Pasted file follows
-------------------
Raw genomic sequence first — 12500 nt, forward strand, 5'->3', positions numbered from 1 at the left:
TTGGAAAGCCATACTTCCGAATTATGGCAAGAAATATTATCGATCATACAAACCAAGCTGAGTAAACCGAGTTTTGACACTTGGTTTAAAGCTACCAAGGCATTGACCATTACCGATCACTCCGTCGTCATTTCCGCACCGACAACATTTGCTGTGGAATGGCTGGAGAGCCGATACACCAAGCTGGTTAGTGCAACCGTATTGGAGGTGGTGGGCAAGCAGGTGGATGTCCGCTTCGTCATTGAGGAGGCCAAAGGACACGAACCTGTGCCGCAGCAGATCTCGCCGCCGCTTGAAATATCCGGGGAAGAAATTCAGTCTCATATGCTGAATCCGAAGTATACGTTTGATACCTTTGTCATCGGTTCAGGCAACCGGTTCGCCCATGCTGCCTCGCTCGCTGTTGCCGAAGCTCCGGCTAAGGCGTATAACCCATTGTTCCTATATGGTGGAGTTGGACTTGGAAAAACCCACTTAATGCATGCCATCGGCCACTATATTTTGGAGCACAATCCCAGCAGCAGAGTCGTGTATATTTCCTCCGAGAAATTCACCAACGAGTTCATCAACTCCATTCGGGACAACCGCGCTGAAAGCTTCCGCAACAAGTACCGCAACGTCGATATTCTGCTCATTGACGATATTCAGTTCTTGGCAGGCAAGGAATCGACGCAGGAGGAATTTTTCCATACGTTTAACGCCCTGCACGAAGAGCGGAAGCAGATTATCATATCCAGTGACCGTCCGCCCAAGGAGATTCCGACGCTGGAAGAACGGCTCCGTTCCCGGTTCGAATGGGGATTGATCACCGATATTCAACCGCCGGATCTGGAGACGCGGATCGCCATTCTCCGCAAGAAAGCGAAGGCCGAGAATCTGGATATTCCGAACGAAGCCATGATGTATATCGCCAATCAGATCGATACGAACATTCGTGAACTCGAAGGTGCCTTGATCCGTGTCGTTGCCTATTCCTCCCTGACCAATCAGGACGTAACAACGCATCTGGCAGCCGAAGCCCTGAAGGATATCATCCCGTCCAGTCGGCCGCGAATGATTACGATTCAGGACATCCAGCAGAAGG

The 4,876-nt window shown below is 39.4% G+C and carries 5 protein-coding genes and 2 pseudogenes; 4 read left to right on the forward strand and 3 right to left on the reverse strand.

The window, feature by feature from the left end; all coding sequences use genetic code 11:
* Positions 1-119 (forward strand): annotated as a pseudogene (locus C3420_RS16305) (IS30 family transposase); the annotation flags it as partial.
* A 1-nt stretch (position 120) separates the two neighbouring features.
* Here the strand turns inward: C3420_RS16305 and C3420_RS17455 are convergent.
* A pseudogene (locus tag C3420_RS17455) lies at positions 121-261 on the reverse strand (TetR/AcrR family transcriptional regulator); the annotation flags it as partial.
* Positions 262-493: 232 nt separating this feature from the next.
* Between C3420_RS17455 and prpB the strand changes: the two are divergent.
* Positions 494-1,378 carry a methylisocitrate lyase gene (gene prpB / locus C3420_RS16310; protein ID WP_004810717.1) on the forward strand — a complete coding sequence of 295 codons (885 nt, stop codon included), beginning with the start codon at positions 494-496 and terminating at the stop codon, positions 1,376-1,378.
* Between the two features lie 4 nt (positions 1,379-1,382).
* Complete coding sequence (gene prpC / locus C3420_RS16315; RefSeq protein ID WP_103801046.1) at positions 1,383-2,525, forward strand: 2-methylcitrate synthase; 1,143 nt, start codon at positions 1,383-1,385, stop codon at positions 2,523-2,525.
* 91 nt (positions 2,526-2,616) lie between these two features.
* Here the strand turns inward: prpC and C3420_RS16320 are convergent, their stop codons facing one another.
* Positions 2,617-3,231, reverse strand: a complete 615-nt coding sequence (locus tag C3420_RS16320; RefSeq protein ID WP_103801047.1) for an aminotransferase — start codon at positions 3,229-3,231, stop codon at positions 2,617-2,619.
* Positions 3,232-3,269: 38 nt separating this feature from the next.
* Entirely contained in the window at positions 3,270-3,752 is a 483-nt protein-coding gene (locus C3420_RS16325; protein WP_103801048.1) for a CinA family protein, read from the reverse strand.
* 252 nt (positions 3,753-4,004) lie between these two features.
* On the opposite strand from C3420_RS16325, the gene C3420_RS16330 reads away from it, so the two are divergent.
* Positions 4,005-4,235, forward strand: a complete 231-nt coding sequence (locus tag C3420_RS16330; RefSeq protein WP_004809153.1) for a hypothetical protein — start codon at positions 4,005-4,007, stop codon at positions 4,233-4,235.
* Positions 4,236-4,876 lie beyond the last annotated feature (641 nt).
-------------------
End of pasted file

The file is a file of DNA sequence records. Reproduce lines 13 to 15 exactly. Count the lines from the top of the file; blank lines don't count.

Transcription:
* Complete coding sequence (gene prpC / locus C3420_RS16315; RefSeq protein ID WP_103801046.1) at positions 1,383-2,525, forward strand: 2-methylcitrate synthase; 1,143 nt, start codon at positions 1,383-1,385, stop codon at positions 2,523-2,525.
* 91 nt (positions 2,526-2,616) lie between these two features.
* Here the strand turns inward: prpC and C3420_RS16320 are convergent, their stop codons facing one another.